Now that we've unveiled our updated and expanded Top 100 Draft Prospects list, mock draft season officially has begun at MLBPipeline.com. We'll start today with a joint projection for the upper half of the first round, and we'll update predictions for the first 30 picks on a weekly basis going forward.
Interestingly, we have the same 15 players getting selected with the top 15 choices in this edition, albeit in different order. A lot can change in the next six weeks, but for now, we both believe the Twins will tab Brendan McKay and the Reds will opt for Hunter Greene with the top two choices.
The Draft runs from June 12-14, with live Day 1 broadcast coverage on MLB Network and MLB.com, and Days 2 and 3 on MLB.com.
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Callis: Brendan McKay, 1B/LHP, Louisville. While Minnesota is considering as many as seven candidates, most teams at the top of the Draft believe McKay will be the pick. Whether it's as a first baseman or a left-handed starter remains to be seen.
Mayo: McKay. It's still unclear whether he'll be drafted as a hitter or a pitcher, regardless of what team takes McKay, but it does seem almost certain he'll go in the top few picks.
Callis: Hunter Greene, RHP, Notre Dame HS (Sherman Oaks, Calif.). He may not become the first high school right-hander ever taken No. 1 overall, but Greene won't get past the first three selections.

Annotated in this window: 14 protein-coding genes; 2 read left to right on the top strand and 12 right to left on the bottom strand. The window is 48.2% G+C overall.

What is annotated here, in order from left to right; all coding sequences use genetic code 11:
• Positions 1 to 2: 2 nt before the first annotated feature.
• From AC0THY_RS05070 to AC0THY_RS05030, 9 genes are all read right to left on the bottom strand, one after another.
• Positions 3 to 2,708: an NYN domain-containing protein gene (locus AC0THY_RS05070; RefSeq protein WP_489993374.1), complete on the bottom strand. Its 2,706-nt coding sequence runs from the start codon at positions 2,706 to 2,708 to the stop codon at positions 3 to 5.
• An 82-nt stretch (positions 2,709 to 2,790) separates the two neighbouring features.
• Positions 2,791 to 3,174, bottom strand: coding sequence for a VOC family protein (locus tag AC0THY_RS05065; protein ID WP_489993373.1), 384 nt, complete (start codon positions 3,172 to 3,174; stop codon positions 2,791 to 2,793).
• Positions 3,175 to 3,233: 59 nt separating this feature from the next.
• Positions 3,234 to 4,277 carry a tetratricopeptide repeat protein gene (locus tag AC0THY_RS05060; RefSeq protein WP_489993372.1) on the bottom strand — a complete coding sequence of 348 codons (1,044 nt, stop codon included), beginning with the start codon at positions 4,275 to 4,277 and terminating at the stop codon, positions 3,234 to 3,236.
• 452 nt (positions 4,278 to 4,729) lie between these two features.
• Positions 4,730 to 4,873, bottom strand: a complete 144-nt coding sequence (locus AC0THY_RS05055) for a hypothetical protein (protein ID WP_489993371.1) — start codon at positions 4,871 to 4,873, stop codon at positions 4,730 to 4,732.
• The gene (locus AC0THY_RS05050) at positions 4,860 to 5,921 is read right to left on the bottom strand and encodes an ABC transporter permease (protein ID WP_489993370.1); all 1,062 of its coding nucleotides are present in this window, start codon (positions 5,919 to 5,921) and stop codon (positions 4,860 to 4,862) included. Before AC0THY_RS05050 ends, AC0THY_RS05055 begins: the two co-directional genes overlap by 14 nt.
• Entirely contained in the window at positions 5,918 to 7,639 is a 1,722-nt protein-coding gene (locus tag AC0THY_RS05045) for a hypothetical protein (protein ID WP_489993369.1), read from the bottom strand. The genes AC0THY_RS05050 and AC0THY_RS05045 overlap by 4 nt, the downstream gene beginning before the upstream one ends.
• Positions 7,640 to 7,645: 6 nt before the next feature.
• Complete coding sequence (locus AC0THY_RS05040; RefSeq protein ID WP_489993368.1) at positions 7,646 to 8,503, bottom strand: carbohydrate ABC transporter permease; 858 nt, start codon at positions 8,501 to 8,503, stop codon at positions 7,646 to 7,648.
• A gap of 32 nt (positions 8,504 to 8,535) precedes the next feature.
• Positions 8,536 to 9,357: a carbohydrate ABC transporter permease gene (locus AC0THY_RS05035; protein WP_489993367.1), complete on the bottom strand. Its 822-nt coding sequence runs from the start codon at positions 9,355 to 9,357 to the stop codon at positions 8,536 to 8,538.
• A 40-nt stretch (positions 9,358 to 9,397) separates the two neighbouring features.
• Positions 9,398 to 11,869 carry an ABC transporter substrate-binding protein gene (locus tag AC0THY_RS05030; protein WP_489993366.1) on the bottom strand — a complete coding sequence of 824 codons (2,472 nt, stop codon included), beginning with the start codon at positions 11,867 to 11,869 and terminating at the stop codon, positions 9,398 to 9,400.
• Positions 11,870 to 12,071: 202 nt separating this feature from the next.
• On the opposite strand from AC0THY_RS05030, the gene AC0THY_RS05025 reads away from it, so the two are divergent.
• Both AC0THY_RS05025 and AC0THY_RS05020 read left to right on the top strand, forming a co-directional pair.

Mayo: Greene. He's still very much in the mix at No. 1 and likely still very much desired by the Padres at No. 3, though it's hard to see Cincinnati passing up the opportunity to add Greene's arm and athleticism.
Callis: Royce Lewis, SS/OF, JSerra Catholic HS (San Juan Capistrano, Calif.). He has the best combination of tools and hitting ability in the Draft, so Lewis would be a nice consolation prize if Greene doesn't make it to San Diego.
Mayo: Kyle Wright, RHP, Vanderbilt. Wright started on shaky footing, but has righted the ship of late and is a candidate to go No. 1 or 2 for sure.
Callis: Wright. With the best combination of ceiling and floor among college starters available, Wright might not last this long and would be an obvious choice if he does.
Mayo: Lewis. Lewis has as many tools as anyone in the class, and he too could go above this spot. Tampa Bay has liked high school hitters in recent Drafts.
Callis: MacKenzie Gore, LHP, Whiteville (N.C.) HS. Some evaluators say Gore is better than Greene and Atlanta loves high school arms, so this would be a good match.
Mayo: Gore. The Braves have consistently been associated with North Carolina high school outfielder Austin Beck, and that could very well happen, but they certainly haven't shied away from high-ceiling arms and Gore's stock has risen consistently all spring.
Callis: Pavin Smith, 1B, Virginia. The next few teams appear to be targeting college bats, and Smith ranks with McKay as the best pure college hitter in the crop.
Mayo: J.B. Bukauskas, RHP, North Carolina. The Tar Heels' ace has been as good as any college pitcher performance-wise, and while some might be scared off by his size, Oakland is the team that drafted Sonny Gray, to whom Bukauskus is often compared.
Callis: Bukauskas. While most of the best college pitchers have gone at least a little backward this spring, Bukauskas is the lone exception and also has the loudest stuff in the group.
Mayo: Adam Haseley, OF, Virginia. It's possible teammate Smith goes above him, but Haseley does have more athleticism and the potential to play up the middle in center field, not to mention his very good performance at the plate this spring.